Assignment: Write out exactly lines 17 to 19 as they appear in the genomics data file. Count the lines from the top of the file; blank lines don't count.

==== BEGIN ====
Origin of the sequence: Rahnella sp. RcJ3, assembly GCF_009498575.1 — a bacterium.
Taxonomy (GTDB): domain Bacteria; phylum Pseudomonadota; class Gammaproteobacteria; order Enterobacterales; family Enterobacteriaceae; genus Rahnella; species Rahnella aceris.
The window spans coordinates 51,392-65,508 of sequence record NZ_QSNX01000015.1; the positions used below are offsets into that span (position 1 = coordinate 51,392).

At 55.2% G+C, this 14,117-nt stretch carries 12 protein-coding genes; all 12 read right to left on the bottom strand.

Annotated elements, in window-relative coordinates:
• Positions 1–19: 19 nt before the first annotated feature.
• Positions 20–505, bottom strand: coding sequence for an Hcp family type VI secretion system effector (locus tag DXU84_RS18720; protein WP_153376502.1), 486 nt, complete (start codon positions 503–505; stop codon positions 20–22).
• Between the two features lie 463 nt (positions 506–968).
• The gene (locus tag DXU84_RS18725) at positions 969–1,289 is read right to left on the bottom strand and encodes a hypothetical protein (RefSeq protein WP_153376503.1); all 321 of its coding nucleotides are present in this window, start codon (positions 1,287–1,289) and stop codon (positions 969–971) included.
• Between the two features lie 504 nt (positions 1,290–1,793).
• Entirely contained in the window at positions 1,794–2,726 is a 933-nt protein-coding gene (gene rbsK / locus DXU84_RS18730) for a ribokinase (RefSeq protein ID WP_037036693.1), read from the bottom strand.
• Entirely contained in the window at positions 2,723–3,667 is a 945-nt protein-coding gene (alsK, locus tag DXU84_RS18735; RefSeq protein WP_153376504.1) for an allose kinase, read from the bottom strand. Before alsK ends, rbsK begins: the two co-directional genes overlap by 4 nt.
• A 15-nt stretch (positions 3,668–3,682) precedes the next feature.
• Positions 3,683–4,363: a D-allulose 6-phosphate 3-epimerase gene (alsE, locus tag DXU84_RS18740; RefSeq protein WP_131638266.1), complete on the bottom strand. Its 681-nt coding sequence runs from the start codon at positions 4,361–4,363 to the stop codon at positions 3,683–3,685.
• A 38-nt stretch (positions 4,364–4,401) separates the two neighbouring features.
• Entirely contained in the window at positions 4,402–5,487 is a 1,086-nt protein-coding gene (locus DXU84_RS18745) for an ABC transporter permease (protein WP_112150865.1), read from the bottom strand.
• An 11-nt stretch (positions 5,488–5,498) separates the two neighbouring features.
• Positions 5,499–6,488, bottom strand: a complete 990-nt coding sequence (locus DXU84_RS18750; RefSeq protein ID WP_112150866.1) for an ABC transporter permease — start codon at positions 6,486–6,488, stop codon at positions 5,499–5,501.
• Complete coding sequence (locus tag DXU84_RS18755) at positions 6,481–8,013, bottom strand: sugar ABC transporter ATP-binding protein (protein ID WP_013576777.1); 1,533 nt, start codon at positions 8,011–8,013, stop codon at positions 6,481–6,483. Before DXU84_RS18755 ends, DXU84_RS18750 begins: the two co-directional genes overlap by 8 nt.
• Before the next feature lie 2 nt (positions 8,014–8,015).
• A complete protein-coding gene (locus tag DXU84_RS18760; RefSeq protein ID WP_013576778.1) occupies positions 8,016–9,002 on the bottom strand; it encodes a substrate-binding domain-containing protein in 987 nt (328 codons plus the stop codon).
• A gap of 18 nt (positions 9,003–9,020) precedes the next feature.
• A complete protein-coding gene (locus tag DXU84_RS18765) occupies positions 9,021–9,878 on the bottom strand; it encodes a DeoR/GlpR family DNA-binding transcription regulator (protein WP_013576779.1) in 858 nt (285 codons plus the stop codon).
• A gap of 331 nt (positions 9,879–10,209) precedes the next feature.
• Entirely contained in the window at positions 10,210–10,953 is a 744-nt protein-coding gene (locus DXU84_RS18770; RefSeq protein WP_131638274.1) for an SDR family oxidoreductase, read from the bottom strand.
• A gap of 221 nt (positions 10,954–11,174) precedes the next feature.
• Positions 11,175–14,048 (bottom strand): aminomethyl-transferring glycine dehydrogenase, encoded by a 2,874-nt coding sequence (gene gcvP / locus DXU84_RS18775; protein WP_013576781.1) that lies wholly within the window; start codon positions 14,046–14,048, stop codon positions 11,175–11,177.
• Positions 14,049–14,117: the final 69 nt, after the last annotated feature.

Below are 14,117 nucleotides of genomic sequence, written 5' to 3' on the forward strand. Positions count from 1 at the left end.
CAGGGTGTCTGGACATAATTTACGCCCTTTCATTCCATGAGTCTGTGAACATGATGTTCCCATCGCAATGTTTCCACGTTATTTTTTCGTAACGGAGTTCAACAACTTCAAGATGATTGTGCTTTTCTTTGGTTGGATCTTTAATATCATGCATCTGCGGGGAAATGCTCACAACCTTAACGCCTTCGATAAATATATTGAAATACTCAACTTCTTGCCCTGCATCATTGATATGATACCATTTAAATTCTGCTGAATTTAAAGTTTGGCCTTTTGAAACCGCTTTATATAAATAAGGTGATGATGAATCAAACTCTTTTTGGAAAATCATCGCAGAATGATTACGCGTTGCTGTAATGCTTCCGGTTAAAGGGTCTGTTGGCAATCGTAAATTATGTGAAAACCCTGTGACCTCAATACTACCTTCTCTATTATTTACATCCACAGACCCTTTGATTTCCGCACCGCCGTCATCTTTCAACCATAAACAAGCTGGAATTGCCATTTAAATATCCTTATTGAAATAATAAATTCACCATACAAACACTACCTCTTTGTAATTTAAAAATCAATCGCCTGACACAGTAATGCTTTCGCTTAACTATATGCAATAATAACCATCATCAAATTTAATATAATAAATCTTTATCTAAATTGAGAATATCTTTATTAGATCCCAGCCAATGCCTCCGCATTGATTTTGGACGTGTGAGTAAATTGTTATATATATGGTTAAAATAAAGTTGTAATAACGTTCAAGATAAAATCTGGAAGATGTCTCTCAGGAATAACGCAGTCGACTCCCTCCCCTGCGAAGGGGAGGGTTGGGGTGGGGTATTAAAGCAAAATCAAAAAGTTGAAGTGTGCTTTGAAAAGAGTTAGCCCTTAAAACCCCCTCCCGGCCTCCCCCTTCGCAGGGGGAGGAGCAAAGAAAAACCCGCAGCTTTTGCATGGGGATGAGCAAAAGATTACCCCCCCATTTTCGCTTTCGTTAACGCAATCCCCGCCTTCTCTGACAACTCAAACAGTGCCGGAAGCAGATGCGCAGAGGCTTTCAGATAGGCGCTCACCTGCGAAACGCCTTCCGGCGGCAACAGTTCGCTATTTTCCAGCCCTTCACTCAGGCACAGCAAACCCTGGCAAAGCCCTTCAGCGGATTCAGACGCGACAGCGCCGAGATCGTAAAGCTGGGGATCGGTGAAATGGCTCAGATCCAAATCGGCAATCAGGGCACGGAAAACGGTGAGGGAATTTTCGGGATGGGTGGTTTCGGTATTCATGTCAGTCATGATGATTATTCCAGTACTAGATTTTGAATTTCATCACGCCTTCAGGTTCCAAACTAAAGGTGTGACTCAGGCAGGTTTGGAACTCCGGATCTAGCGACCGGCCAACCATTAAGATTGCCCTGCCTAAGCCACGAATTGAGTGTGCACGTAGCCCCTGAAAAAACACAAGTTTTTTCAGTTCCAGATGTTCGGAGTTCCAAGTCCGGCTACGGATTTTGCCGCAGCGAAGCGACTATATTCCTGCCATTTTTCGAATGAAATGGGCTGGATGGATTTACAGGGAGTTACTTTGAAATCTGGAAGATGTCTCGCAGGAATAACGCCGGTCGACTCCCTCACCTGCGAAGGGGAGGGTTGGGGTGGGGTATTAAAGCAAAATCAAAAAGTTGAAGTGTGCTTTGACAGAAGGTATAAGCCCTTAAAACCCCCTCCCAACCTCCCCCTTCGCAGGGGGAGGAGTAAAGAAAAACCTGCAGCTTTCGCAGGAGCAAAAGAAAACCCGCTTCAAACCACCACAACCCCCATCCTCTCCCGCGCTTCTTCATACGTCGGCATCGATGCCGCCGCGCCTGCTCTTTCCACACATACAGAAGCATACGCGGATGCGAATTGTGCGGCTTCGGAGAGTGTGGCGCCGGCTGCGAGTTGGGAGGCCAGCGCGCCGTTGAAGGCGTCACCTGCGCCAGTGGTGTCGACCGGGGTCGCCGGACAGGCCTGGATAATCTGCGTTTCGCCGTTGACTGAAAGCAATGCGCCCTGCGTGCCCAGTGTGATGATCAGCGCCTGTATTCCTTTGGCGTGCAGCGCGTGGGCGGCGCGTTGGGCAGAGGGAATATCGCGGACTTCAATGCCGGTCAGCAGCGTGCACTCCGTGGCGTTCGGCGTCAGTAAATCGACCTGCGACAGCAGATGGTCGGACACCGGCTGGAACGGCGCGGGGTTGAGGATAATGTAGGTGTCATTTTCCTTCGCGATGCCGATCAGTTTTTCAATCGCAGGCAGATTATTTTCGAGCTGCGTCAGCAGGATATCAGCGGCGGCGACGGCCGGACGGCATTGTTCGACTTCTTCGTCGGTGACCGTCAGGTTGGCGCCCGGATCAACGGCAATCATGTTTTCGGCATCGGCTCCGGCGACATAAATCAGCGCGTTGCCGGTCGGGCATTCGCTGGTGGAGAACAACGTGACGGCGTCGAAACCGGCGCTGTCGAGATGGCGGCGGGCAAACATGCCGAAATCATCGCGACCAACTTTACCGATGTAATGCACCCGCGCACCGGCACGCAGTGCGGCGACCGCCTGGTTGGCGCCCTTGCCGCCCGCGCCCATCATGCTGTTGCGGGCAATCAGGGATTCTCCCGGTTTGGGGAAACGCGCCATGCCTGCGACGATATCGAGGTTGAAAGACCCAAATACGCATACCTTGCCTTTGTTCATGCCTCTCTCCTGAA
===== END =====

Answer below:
• An 11-nt stretch (positions 5,488–5,498) separates the two neighbouring features.
• Positions 5,499–6,488, bottom strand: a complete 990-nt coding sequence (locus DXU84_RS18750; RefSeq protein ID WP_112150866.1) for an ABC transporter permease — start codon at positions 6,486–6,488, stop codon at positions 5,499–5,501.
• Complete coding sequence (locus tag DXU84_RS18755) at positions 6,481–8,013, bottom strand: sugar ABC transporter ATP-binding protein (protein ID WP_013576777.1); 1,533 nt, start codon at positions 8,011–8,013, stop codon at positions 6,481–6,483. Before DXU84_RS18755 ends, DXU84_RS18750 begins: the two co-directional genes overlap by 8 nt.